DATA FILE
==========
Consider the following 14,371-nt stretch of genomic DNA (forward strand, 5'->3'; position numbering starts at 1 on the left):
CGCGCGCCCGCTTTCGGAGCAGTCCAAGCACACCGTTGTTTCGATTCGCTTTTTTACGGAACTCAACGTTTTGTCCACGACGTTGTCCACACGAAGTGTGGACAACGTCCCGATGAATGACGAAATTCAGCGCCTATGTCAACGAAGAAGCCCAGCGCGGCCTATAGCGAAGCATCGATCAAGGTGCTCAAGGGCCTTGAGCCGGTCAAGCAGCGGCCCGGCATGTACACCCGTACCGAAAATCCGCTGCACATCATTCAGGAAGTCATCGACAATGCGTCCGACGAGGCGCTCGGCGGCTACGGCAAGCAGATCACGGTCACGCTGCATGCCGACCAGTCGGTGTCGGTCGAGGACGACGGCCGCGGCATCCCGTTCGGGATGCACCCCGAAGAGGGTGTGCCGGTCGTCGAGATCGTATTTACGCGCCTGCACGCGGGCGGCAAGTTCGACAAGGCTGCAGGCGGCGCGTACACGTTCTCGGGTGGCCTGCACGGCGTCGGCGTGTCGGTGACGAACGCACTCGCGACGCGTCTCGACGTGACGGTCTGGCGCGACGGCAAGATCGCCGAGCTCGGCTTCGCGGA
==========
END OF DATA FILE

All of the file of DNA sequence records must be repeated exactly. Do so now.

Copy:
Consider the following 14,371-nt stretch of genomic DNA (forward strand, 5'->3'; position numbering starts at 1 on the left):
CGCGCGCCCGCTTTCGGAGCAGTCCAAGCACACCGTTGTTTCGATTCGCTTTTTTACGGAACTCAACGTTTTGTCCACGACGTTGTCCACACGAAGTGTGGACAACGTCCCGATGAATGACGAAATTCAGCGCCTATGTCAACGAAGAAGCCCAGCGCGGCCTATAGCGAAGCATCGATCAAGGTGCTCAAGGGCCTTGAGCCGGTCAAGCAGCGGCCCGGCATGTACACCCGTACCGAAAATCCGCTGCACATCATTCAGGAAGTCATCGACAATGCGTCCGACGAGGCGCTCGGCGGCTACGGCAAGCAGATCACGGTCACGCTGCATGCCGACCAGTCGGTGTCGGTCGAGGACGACGGCCGCGGCATCCCGTTCGGGATGCACCCCGAAGAGGGTGTGCCGGTCGTCGAGATCGTATTTACGCGCCTGCACGCGGGCGGCAAGTTCGACAAGGCTGCAGGCGGCGCGTACACGTTCTCGGGTGGCCTGCACGGCGTCGGCGTGTCGGTGACGAACGCACTCGCGACGCGTCTCGACGTGACGGTCTGGCGCGACGGCAAGATCGCCGAGCTCGGCTTCGCGGA